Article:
Why does it matter to others?
When you ask – and answer the question why do you do what you do, you must then ask yourself why does it matter to others?
Given that we are in the Holiday Season, it is a question that will likely bring to mind the movie “It’s A Wonderful Life.” This is because you are looking beyond yourself, and your circumstances, to try and quantify your impact on the lives of those around you.
After all, there is a world of difference between knowing why you do what you do – and I mean really knowing it, and connecting with others on a meaningful level . . . to them.
The irony here is that you can’t answer this second question until you have answered the first. But once you do, your job and your career will take on a deeper and more powerful meaning.
Not only will you find your passion, which is the driving force behind what you do and your ultimate success, but you will also be able to discover and ignite the passion in others, be it your co-workers or customers.
Why will it make a difference in my life?
This last question is the means through which you discover the ultimate answer relating to your “why” equation.
It represents the “at the end of the day”, and “why I get up in the morning” outcome, that all of us seek, in terms of our greater meaning or purpose in both our work and private lives.
Simply put, this is how you answer the “is it worth it” question.
Remember the old Rocky Balboa quote about “every champion was once a contender that refused to give up?” It should both remind and encourage you to understand that the road to success is never a straight or direct route.
There will always be detours and bumps and breakdowns of various sorts along the way. Knowing why you do what you do, and understanding the impact it has on others, is the key to answering the “is it worth it” question.
Of course, your answer is never fully understood until you have achieved your desired outcome.
So think about your desired outcome, and envision what that outcome will look like. If said image is pleasing to you and reflective of where you truly want to be, pursue it relentlessly,without hesitancy or second thoughts.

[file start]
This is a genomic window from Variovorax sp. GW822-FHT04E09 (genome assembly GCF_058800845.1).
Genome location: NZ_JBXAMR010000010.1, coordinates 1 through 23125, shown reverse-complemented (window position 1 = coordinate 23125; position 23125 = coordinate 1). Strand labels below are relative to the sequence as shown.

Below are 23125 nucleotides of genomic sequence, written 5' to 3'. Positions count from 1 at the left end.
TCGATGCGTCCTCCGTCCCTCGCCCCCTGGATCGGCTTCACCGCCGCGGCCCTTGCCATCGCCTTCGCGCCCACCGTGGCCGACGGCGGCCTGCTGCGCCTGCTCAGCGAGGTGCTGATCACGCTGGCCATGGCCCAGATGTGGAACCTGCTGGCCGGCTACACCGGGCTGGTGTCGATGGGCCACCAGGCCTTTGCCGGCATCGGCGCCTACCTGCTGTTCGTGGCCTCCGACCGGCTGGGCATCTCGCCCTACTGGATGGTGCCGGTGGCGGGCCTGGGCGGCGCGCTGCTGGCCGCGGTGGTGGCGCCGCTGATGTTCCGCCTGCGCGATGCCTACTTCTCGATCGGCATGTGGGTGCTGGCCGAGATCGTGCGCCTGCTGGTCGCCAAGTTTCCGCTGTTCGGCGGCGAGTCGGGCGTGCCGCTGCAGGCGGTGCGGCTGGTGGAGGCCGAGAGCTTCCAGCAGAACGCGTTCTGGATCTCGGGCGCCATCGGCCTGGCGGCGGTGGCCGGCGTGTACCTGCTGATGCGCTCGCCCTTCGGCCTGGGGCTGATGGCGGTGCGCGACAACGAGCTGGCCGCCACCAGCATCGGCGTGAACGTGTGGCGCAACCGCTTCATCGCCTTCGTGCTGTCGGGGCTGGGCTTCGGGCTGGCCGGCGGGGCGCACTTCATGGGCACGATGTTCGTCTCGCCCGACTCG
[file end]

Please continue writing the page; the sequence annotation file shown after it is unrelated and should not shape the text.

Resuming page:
I remember someone once telling me that indecision is in itself a choice.
It was a simple yet powerful observation.
Many have come to the crossroads of indecision not certain as to which is the right path to take. It is almost like being in a state of suspended animation, in which you are frozen or paralyzed.
There are, in these kinds of situations, countless call to action sayings such as “in the end we only regret the chances we didn’t take.” However, it is not until you are standing at the precipice of a life changing unknown, that weighing the full gravity of your choice can mute these words of encouragement. In short, there is a big difference between knowing you have to make a choice, and actually making one.
The following tips will hopefully help you to take that bold step forward from indecision to decision.
1. Time Will Make Your Decision For You
A wise man said that time decides if you don’t, and time always decides against you.
If for example you have a ticket to board a flight to Chicago, but can’t decide if you want to get on the plane, if you wait too long the plane will leave without you. The decision will have been made for you.
The point of the above example is that life happens beyond yourself. You can choose to be an active participant in your own life and future, or let the winds of fate or circumstance make the decision.
In whose hands would you like to place your future?
2. Even If You Get It Wrong, You Can Still Make It Right
In her book Feel The Fear And Do It Anyway, Susan Jeffers talks about her “No-Lose Model.”
Her model is based upon the belief that there is no such thing as a “right choice” or a “wrong choice,” as there is nothing in life with which you cannot ultimately deal.
By referencing the Jeffers model, I am not saying that your decision will not have consequences – it will. Nor am I suggesting that dealing with said consequences will always be easy. In fact, it might be extremely difficult.
This said, you are stronger and more resilient than you give yourself credit for. As a result, the consequences of indecision – of having someone other than yourself take responsibility for your actions and outcomes, is a far scarier proposition. After all, do you want to deal with the results of someone else’s choice or your own?
3. Always Be True To Yourself
Often times indecision arises when we are faced with doing something that goes against our values and who we really are.
If you are experiencing uncertainty or unsure of what you should do in a particular situation, take a step back and ask yourself “will my ultimate decision align with my personal values?”